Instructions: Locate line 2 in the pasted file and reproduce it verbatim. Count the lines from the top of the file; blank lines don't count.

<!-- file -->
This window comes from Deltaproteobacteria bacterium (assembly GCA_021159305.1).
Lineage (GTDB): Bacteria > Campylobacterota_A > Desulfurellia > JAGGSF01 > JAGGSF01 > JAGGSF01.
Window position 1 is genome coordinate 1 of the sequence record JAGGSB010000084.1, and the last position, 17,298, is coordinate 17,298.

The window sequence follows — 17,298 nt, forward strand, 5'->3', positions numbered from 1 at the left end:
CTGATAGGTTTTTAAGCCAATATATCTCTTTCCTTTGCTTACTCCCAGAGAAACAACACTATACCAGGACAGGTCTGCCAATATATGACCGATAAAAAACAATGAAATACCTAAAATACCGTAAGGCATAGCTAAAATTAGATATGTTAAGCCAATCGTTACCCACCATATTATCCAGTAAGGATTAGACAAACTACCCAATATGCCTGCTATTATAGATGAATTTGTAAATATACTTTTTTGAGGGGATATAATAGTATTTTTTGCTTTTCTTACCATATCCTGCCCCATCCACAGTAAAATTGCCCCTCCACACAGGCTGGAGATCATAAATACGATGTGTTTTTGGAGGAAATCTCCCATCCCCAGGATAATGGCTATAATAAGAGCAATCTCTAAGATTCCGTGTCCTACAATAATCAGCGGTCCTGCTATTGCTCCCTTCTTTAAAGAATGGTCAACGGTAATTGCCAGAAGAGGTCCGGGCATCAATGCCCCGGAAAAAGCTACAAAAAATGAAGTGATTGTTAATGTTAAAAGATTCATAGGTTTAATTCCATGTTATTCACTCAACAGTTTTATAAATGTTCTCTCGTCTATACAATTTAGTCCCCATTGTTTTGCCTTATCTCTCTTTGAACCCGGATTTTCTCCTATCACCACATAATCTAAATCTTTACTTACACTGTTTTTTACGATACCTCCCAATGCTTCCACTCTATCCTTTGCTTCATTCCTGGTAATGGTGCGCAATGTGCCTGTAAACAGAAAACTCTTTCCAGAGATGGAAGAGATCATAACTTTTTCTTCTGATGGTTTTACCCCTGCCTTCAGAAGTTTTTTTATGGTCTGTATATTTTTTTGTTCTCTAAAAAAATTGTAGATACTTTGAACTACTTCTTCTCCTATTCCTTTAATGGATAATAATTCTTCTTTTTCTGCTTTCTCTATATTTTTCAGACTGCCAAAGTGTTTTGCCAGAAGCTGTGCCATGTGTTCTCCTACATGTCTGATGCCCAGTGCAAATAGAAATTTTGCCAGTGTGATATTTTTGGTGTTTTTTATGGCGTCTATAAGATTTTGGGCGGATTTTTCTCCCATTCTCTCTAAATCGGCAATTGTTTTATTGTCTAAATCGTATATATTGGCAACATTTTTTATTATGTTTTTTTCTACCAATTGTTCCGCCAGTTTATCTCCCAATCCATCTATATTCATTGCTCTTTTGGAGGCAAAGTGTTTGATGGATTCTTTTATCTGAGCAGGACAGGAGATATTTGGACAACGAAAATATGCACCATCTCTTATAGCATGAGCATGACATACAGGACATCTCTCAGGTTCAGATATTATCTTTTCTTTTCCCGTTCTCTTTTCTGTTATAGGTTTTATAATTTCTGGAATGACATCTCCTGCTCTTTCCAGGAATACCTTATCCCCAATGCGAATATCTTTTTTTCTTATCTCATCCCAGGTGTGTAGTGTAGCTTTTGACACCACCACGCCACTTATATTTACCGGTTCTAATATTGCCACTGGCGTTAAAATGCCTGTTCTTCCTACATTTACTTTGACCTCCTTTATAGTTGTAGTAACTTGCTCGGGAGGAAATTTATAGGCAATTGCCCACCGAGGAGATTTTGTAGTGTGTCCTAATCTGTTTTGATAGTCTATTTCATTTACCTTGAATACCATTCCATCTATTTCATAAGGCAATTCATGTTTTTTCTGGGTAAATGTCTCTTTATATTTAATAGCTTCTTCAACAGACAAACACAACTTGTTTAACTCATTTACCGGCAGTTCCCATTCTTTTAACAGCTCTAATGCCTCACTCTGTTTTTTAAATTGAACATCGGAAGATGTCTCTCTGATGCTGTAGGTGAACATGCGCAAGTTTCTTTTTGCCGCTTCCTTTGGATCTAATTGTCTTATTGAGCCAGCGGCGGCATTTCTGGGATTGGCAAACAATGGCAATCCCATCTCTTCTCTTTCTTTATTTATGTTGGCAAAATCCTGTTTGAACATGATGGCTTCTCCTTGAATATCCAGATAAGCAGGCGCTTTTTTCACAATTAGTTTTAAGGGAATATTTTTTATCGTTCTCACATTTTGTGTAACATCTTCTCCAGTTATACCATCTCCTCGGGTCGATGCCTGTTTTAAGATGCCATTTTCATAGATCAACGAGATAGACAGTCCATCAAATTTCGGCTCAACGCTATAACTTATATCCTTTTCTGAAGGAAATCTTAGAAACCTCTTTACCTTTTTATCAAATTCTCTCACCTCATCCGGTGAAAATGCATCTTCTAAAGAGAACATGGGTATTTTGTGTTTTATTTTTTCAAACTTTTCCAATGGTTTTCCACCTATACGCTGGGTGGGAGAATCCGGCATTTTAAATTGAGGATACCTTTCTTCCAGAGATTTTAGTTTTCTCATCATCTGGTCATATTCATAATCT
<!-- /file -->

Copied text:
Lineage (GTDB): Bacteria > Campylobacterota_A > Desulfurellia > JAGGSF01 > JAGGSF01 > JAGGSF01.